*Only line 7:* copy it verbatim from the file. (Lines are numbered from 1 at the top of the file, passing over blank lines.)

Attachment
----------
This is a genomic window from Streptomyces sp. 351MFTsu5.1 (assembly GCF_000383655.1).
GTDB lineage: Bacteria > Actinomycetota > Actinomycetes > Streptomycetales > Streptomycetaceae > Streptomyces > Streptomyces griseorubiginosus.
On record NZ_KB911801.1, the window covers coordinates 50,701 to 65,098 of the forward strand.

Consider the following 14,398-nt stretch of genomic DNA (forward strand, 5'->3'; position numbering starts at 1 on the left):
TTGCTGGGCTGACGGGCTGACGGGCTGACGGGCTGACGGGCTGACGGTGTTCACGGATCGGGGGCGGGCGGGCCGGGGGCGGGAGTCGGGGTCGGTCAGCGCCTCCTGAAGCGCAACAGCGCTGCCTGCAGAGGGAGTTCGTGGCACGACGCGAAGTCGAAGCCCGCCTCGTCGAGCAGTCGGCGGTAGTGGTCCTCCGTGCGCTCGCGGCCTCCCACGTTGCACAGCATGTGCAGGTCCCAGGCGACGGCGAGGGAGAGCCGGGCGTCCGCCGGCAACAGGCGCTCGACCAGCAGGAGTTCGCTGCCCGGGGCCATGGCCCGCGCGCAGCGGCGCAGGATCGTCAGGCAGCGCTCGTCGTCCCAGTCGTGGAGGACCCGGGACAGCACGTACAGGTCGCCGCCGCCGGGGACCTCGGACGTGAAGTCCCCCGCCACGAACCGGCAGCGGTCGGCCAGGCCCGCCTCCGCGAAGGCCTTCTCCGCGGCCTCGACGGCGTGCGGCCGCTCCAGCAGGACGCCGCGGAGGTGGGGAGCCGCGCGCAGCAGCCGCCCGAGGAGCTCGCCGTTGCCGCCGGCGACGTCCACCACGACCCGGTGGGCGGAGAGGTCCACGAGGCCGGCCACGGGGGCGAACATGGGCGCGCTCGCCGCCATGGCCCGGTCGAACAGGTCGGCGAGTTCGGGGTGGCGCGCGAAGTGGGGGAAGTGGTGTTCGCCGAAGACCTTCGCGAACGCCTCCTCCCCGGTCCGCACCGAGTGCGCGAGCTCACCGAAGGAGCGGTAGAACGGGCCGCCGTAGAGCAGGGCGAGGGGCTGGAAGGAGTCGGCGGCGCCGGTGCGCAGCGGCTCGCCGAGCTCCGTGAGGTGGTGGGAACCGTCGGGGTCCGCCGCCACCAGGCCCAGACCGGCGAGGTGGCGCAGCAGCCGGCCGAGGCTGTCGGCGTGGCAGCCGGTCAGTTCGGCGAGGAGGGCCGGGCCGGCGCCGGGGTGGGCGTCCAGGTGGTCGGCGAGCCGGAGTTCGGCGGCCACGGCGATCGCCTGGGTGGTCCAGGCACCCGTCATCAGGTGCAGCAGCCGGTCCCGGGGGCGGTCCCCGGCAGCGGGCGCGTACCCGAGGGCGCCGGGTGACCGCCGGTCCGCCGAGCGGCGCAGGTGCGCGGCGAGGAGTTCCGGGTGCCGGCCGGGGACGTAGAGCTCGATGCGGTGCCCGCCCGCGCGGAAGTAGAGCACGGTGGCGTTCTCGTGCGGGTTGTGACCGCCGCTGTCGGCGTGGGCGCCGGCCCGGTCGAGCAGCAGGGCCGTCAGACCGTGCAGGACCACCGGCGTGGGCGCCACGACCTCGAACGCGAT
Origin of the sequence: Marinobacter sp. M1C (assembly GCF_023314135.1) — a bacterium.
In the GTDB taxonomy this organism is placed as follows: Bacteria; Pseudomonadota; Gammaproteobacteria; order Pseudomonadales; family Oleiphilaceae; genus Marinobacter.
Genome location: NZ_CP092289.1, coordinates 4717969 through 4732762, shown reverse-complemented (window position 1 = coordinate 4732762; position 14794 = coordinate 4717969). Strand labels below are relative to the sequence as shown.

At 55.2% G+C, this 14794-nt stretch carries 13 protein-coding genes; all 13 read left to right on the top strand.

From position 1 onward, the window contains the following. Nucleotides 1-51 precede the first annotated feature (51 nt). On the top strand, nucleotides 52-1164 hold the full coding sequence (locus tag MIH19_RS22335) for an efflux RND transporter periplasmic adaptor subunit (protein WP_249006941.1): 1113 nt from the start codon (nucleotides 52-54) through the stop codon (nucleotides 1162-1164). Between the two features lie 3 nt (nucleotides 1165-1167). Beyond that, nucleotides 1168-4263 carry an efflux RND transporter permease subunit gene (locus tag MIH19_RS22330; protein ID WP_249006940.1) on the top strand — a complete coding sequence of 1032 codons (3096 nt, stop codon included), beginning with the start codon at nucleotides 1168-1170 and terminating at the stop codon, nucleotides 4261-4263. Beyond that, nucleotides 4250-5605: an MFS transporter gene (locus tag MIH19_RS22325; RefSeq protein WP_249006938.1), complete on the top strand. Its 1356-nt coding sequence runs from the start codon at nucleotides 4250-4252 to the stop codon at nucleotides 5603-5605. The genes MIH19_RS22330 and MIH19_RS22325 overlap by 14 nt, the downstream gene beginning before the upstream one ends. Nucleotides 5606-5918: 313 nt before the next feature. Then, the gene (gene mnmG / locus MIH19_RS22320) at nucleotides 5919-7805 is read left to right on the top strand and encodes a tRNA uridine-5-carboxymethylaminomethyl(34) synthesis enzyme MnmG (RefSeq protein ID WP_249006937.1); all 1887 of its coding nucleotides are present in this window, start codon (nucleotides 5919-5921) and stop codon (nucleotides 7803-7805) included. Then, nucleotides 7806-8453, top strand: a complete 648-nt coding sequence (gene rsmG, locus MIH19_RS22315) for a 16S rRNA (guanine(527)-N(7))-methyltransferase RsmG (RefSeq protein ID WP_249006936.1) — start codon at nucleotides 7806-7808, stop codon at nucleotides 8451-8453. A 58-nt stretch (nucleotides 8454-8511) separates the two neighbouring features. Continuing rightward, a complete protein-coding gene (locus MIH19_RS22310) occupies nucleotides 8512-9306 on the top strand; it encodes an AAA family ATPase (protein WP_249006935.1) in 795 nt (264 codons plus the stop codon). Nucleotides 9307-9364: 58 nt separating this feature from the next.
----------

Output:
In the GTDB taxonomy this organism is placed as follows: Bacteria; Pseudomonadota; Gammaproteobacteria; order Pseudomonadales; family Oleiphilaceae; genus Marinobacter.